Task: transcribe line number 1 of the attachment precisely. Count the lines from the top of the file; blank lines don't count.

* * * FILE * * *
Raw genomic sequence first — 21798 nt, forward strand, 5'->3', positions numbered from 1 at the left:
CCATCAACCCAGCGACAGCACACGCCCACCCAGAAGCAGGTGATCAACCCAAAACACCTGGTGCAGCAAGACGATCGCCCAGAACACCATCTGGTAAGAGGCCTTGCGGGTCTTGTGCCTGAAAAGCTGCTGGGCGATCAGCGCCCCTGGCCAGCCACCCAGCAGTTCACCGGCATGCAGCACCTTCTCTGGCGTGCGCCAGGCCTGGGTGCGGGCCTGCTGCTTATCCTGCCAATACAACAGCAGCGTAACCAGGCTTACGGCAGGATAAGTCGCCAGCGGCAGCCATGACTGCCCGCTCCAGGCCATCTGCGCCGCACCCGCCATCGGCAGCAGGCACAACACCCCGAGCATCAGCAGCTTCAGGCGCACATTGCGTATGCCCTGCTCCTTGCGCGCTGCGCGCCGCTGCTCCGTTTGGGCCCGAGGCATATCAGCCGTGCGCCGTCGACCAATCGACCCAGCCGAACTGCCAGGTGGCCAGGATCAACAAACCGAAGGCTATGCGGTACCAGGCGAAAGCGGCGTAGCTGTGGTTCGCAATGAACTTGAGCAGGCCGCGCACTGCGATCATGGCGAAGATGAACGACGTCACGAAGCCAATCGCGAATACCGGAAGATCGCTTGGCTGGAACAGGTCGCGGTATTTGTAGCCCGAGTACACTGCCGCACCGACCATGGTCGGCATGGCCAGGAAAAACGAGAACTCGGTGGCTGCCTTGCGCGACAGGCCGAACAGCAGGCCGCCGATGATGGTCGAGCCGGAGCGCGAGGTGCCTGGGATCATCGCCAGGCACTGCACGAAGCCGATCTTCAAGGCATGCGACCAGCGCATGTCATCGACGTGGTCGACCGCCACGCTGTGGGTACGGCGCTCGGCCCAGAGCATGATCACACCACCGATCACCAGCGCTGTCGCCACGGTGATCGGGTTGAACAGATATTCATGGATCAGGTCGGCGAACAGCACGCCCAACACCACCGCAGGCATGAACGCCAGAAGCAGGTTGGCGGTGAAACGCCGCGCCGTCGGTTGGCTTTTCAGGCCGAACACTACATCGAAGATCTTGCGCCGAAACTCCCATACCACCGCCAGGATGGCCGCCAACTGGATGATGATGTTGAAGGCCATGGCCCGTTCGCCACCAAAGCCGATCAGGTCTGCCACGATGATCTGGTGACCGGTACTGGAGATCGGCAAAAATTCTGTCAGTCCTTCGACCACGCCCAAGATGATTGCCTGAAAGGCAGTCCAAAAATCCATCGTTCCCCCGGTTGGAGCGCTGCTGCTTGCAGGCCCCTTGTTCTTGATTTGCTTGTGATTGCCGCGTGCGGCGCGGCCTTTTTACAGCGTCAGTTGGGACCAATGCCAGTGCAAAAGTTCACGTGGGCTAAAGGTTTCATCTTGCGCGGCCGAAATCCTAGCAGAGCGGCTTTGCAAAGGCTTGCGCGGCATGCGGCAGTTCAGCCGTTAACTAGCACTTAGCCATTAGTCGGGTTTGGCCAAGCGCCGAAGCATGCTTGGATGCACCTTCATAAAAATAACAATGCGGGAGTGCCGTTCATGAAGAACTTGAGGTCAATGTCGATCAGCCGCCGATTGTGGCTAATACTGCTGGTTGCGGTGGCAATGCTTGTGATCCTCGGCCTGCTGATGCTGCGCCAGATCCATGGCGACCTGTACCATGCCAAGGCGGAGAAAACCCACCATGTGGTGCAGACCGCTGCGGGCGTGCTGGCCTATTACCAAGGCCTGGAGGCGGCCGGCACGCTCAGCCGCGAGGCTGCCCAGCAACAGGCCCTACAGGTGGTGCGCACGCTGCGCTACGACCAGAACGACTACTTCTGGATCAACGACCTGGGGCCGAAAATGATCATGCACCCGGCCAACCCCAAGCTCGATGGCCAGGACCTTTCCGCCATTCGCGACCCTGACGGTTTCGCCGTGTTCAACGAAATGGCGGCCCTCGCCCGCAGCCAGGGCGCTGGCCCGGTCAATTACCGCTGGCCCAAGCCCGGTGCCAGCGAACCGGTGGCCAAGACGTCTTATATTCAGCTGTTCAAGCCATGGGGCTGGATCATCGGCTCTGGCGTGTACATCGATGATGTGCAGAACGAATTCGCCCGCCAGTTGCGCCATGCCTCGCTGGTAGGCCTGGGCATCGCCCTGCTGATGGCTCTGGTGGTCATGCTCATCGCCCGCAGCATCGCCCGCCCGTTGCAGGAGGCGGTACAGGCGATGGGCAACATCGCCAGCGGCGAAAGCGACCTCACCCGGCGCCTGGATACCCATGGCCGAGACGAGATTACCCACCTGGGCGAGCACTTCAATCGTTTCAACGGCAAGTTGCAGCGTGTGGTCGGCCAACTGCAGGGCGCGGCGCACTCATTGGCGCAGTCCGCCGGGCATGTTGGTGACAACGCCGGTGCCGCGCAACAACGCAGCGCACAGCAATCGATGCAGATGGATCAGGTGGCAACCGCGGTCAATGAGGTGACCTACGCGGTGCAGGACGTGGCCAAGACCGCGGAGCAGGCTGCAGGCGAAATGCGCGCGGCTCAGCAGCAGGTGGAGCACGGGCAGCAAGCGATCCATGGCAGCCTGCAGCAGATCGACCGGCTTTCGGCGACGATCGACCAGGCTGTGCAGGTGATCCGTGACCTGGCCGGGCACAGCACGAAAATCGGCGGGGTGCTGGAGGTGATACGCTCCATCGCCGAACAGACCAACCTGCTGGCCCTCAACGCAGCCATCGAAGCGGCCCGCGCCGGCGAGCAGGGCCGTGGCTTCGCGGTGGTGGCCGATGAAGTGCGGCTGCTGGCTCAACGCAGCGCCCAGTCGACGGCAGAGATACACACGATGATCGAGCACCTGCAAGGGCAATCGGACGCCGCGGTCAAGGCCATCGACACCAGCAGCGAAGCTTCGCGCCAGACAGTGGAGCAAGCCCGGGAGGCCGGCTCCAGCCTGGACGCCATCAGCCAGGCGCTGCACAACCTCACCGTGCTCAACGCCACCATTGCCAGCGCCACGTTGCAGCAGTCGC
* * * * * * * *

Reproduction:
Raw genomic sequence first — 21798 nt, forward strand, 5'->3', positions numbered from 1 at the left: